Policy Memos | Аналитические записки

Policy Memo # 182
Russia’s Belarus dilemma can be formulated as two questions. Should Moscow continue the process of political integration with Belarus--which necessarily entails interaction with and support of the regime of President Aleksandr Lukashenko--in order to enjoy certain geopolitical, security and economic dividends? Or, should Moscow gradually give up the current bilateral “special relationship,” which depletes Russia’s financial...
Policy Memo # 181
In the summer of 2000, a long-simmering conflict within the Russian Ministry of Defense (MOD) burst into the open in a series of leaks to the media that culminated in a stormy meeting of the Collegium of the Ministry of Defense (an assembly of the top brass) on July 12. The center of contention was a proposal by the General Staff, under the leadership of its chief, Anatoly Kvashnin, for a dramatic shift of emphasis away from nuclear weapons toward...
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Policy Memo # 180
When President Vladimir Putin said that Russia is ready to work together with the United States on building a missile defense system, it was quite a surprise, to say the least. The proposal, made in Putin's interview to NBC, appeared a few days before the June 2000 US-Russian summit, the expectations for which were very low, primarily because of the US intent to proceed with its missile defense program. So,  when Putin said that Russia would not...
Policy Memo # 179
Alexander Pikayev 01 Nov 2000
Shortly after coming into power, Russian President Vladimir Putin's administration significantly changed Moscow's foreign and security priorities. These changes were based upon the realization that the real and present danger to the country's security comes from the low-intensity conflicts emerging along Russia's vulnerable underbelly, which stretches from the Black Sea to the Pamir Mountains. While Russia's relations with more...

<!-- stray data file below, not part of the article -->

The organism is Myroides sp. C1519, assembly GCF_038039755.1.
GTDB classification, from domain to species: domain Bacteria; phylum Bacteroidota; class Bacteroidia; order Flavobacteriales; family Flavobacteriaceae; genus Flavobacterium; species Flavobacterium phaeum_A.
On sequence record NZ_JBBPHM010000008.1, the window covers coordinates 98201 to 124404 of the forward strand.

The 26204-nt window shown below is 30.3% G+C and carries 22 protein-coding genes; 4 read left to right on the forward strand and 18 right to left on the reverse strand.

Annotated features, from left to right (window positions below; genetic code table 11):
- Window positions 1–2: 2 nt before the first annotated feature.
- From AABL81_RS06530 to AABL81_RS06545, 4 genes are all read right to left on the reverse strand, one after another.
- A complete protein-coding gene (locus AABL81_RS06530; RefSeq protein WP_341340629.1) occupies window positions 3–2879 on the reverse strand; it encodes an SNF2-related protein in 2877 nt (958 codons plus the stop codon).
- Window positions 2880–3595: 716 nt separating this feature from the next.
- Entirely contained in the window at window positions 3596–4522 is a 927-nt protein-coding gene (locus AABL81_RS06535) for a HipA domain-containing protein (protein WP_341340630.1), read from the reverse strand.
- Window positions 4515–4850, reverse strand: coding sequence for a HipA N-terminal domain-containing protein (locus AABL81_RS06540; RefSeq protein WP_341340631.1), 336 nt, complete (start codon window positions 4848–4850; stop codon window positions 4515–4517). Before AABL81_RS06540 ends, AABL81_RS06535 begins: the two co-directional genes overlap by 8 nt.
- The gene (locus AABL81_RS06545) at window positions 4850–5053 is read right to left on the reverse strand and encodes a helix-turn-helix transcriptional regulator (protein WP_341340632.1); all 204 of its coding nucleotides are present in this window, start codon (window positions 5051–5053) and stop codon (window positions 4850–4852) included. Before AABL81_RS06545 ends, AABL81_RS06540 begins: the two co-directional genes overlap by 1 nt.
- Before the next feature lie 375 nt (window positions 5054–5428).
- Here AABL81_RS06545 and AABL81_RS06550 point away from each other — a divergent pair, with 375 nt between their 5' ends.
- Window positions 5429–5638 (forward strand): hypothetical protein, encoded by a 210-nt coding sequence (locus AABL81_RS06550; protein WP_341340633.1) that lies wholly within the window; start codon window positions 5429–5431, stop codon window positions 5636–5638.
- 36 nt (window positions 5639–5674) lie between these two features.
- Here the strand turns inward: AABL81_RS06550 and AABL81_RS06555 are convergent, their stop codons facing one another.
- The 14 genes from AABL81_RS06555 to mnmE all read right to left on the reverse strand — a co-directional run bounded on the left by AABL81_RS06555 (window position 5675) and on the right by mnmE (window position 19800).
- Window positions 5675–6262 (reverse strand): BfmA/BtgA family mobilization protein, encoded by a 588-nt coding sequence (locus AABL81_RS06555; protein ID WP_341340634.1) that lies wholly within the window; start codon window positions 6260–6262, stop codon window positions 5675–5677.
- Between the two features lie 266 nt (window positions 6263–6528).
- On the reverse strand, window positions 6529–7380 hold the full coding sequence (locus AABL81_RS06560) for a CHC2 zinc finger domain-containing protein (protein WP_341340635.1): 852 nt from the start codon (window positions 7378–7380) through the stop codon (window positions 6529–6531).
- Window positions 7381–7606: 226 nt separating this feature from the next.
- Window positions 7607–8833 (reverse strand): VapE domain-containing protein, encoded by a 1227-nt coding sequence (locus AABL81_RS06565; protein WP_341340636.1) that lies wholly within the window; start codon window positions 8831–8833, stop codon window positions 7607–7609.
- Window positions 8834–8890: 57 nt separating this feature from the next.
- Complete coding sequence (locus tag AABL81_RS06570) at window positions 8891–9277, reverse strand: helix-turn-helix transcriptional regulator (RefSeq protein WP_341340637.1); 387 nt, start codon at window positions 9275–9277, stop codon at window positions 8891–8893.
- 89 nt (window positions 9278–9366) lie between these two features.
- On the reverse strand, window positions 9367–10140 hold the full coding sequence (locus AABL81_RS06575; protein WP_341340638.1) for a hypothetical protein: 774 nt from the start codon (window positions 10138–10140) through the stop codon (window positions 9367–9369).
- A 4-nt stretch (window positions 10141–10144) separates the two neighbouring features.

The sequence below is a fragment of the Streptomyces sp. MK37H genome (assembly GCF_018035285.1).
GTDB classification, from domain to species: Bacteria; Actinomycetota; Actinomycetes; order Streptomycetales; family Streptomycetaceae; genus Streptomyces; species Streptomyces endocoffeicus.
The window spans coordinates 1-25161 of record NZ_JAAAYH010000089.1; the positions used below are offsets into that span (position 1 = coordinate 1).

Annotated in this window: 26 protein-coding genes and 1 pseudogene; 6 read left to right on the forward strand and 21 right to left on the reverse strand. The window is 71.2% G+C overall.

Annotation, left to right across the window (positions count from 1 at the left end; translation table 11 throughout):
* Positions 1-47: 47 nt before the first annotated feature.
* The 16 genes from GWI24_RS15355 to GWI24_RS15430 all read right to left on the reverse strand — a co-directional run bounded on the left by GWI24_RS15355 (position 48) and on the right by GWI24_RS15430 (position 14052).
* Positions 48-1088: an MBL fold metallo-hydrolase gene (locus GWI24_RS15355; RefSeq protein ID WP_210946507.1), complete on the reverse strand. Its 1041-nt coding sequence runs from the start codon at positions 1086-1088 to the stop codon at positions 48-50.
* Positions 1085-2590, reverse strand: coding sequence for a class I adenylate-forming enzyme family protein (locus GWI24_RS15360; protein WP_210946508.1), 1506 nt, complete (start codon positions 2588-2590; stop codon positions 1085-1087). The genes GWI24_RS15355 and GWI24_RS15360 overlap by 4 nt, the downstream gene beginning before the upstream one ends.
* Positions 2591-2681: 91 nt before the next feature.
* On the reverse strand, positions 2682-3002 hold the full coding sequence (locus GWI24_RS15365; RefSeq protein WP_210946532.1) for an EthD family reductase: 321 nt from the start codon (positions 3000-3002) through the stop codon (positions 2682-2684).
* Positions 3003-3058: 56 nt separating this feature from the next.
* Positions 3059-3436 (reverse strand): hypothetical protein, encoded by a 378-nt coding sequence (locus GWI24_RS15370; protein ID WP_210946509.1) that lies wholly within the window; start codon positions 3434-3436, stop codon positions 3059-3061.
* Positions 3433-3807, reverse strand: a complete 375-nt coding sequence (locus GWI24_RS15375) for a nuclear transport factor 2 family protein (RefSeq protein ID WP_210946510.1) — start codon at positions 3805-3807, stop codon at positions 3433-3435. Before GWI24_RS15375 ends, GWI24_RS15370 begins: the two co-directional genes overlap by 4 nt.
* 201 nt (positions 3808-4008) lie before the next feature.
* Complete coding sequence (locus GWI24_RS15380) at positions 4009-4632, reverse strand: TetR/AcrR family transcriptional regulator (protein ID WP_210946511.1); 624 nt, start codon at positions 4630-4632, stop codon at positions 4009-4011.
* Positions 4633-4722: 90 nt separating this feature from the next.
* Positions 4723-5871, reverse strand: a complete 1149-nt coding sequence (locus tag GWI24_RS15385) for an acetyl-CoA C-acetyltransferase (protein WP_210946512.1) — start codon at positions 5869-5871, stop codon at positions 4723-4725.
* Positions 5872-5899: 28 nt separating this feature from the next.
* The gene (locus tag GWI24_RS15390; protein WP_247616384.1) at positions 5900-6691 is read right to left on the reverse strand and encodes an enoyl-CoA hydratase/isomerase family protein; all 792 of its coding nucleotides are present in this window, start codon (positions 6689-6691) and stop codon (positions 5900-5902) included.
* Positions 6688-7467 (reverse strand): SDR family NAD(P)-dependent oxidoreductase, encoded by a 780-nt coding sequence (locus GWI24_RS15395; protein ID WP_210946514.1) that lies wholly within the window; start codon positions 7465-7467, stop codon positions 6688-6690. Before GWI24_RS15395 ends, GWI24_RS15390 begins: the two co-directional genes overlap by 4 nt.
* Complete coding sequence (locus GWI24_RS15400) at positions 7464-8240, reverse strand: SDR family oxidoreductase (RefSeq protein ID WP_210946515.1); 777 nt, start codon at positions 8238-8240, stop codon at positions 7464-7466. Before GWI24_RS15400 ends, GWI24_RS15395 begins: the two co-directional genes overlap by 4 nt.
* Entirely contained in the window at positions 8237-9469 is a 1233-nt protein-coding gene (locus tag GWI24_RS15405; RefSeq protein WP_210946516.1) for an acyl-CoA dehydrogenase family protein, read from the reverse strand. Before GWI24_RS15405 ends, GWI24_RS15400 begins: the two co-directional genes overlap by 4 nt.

Policy Memo # 178
Vladimir Orlov 01 Nov 2000
Russia has not figured in the US presidential campaign for a number of obvious reasons. When Russian policy was touched upon--and nearly transformed into a scandal against one of the candidates--it was in reference to Russian-Iranian cooperation in sensitive areas, including advanced conventional weapons and the nuclear sphere. Thus, it turns out that Russia's relations with states of concern (Iran, North Korea, Iraq, Syria, Libya, and Cuba) are still...
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Policy Memo # 177
Bear Braumoeller 01 Nov 2000
Debates regarding American implementation of a national missile defense (NMD) and theater missile defense (TMD) systems designed to shoot down incoming nuclear missiles have so far focused on such issues as technical feasibility, cost, and the likely Russian reaction (for background bearing on the latter question see PONARS memos 108, 109, 132, and 134). It has largely been taken for granted that, if these obstacles could be overcome, implementation would...
Policy Memo # 176
The abysmal state of Russia's conventional forces has caused Moscow to rely on nuclear weapons to ensure its security. This reliance was formalized in Russia's military doctrine, which states that nuclear weapons can be used "in situations critical to the national security of the Russian Federation and its allies." In fact, most Russian security analysts believe that this dependence on nuclear weapons will continue for the foreseeable...
Policy Memo # 175
David Woodruff 01 Nov 2000
The gloom that followed the August 1998 financial crisis has given way, in some circles, to euphoria. In the first half of 2000, the Russian economy grew by 7.5% compared to the same period in 1999. This excellent economic performance, most agree, is based on two factors: high oil prices and a weak exchange rate. High oil prices have been a bonanza for Russian energy exporters, which have enjoyed tremendous sales growth. Taxes collected on burgeoning oil...
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Policy Memo # 174
Although the August 1998 currency crisis came as a surprise to at least some observers, the rapid recovery of the Russian economy after the crisis was even more unexpected. Unlike the experience of East Asian countries, Russia’s economy enjoyed a boom after the currency crisis, not a recession. Output started to grow immediately after the crisis in October 1998, and continues to increase at a high rate for over two years now. In fact, gross domestic...
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Policy Memo # 173
When the Soviet Union broke apart nine years ago, Western observers voiced dire predictions about Russia's fate. Some warned that a quasi-fascist or military dictatorship would seize power; others spoke ominously about the violent disintegration of the country along the lines of Yugoslavia. Many expressed particular misgivings about the dangers posed by Russia's nuclear arsenal, which, they feared, would be vulnerable to diversion and "...

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